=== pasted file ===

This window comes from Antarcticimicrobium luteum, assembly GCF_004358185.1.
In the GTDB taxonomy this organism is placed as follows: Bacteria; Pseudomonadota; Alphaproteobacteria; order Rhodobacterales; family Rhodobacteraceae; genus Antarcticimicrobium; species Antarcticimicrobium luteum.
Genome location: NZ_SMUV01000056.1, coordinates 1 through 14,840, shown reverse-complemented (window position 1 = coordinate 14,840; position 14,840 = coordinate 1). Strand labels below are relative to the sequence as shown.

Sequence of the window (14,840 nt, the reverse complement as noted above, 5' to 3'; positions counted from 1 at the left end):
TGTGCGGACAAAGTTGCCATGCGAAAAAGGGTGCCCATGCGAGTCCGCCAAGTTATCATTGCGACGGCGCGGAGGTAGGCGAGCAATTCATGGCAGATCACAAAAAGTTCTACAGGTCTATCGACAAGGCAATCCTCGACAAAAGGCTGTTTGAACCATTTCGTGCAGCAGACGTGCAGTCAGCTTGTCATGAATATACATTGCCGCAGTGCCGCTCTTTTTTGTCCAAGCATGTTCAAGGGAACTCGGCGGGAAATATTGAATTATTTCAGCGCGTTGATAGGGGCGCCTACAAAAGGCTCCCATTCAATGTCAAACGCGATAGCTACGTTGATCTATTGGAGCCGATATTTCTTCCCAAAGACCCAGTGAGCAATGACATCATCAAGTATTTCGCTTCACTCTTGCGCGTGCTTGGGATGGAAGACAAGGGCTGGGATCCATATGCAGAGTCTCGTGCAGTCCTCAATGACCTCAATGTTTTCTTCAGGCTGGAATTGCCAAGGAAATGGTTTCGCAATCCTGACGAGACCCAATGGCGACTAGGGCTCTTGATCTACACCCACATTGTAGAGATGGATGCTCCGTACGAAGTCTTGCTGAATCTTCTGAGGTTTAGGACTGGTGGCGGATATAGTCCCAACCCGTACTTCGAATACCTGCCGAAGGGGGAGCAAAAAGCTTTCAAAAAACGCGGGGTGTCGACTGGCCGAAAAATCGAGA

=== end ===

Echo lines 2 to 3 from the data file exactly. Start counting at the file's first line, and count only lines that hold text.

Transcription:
In the GTDB taxonomy this organism is placed as follows: Bacteria; Pseudomonadota; Alphaproteobacteria; order Rhodobacterales; family Rhodobacteraceae; genus Antarcticimicrobium; species Antarcticimicrobium luteum.
Genome location: NZ_SMUV01000056.1, coordinates 1 through 14,840, shown reverse-complemented (window position 1 = coordinate 14,840; position 14,840 = coordinate 1). Strand labels below are relative to the sequence as shown.